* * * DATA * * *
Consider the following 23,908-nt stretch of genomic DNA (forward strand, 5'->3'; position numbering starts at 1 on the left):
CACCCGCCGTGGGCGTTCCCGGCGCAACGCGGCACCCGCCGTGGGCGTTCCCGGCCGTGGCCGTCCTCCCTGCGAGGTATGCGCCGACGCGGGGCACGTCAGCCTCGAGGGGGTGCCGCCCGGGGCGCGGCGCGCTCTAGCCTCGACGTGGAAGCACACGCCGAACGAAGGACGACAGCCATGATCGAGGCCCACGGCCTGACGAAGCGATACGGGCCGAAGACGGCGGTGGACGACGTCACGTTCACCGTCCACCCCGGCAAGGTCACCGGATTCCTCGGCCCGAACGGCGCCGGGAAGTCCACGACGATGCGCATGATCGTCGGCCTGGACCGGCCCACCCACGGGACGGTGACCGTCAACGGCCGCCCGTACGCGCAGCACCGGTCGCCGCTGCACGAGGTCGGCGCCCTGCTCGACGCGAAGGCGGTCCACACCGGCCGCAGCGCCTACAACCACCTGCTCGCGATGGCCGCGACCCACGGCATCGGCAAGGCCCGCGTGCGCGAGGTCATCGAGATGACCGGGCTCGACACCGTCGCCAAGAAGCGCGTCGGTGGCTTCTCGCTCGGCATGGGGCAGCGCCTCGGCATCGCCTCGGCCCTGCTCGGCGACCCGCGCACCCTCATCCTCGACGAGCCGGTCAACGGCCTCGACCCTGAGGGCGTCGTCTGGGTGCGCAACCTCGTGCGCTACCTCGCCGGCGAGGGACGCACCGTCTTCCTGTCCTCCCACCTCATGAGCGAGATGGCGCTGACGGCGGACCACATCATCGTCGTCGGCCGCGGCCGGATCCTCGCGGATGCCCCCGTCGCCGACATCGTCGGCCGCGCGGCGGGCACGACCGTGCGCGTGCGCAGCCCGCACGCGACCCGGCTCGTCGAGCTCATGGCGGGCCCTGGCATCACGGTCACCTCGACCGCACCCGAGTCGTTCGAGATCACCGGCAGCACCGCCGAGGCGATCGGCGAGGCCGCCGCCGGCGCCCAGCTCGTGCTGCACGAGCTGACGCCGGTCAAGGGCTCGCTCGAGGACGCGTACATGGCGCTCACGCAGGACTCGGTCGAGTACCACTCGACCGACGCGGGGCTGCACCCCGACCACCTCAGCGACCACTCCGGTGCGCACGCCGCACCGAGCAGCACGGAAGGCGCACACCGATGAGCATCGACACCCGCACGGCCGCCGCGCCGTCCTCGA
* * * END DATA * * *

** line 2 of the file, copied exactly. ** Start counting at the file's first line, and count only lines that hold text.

CACCCGCCGTGGGCGTTCCCGGCGCAACGCGGCACCCGCCGTGGGCGTTCCCGGCCGTGGCCGTCCTCCCTGCGAGGTATGCGCCGACGCGGGGCACGTCAGCCTCGAGGGGGTGCCGCCCGGGGCGCGGCGCGCTCTAGCCTCGACGTGGAAGCACACGCCGAACGAAGGACGACAGCCATGATCGAGGCCCACGGCCTGACGAAGCGATACGGGCCGAAGACGGCGGTGGACGACGTCACGTTCACCGTCCACCCCGGCAAGGTCACCGGATTCCTCGGCCCGAACGGCGCCGGGAAGTCCACGACGATGCGCATGATCGTCGGCCTGGACCGGCCCACCCACGGGACGGTGACCGTCAACGGCCGCCCGTACGCGCAGCACCGGTCGCCGCTGCACGAGGTCGGCGCCCTGCTCGACGCGAAGGCGGTCCACACCGGCCGCAGCGCCTACAACCACCTGCTCGCGATGGCCGCGACCCACGGCATCGGCAAGGCCCGCGTGCGCGAGGTCATCGAGATGACCGGGCTCGACACCGTCGCCAAGAAGCGCGTCGGTGGCTTCTCGCTCGGCATGGGGCAGCGCCTCGGCATCGCCTCGGCCCTGCTCGGCGACCCGCGCACCCTCATCCTCGACGAGCCGGTCAACGGCCTCGACCCTGAGGGCGTCGTCTGGGTGCGCAACCTCGTGCGCTACCTCGCCGGCGAGGGACGCACCGTCTTCCTGTCCTCCCACCTCATGAGCGAGATGGCGCTGACGGCGGACCACATCATCGTCGTCGGCCGCGGCCGGATCCTCGCGGATGCCCCCGTCGCCGACATCGTCGGCCGCGCGGCGGGCACGACCGTGCGCGTGCGCAGCCCGCACGCGACCCGGCTCGTCGAGCTCATGGCGGGCCCTGGCATCACGGTCACCTCGACCGCACCCGAGTCGTTCGAGATCACCGGCAGCACCGCCGAGGCGATCGGCGAGGCCGCCGCCGGCGCCCAGCTCGTGCTGCACGAGCTGACGCCGGTCAAGGGCTCGCTCGAGGACGCGTACATGGCGCTCACGCAGGACTCGGTCGAGTACCACTCGACCGACGCGGGGCTGCACCCCGACCACCTCAGCGACCACTCCGGTGCGCACGCCGCACCGAGCAGCACGGAAGGCGCACACCGATGAGCATCGACACCCGCACGGCCGCCGCGCCGTCCTCGA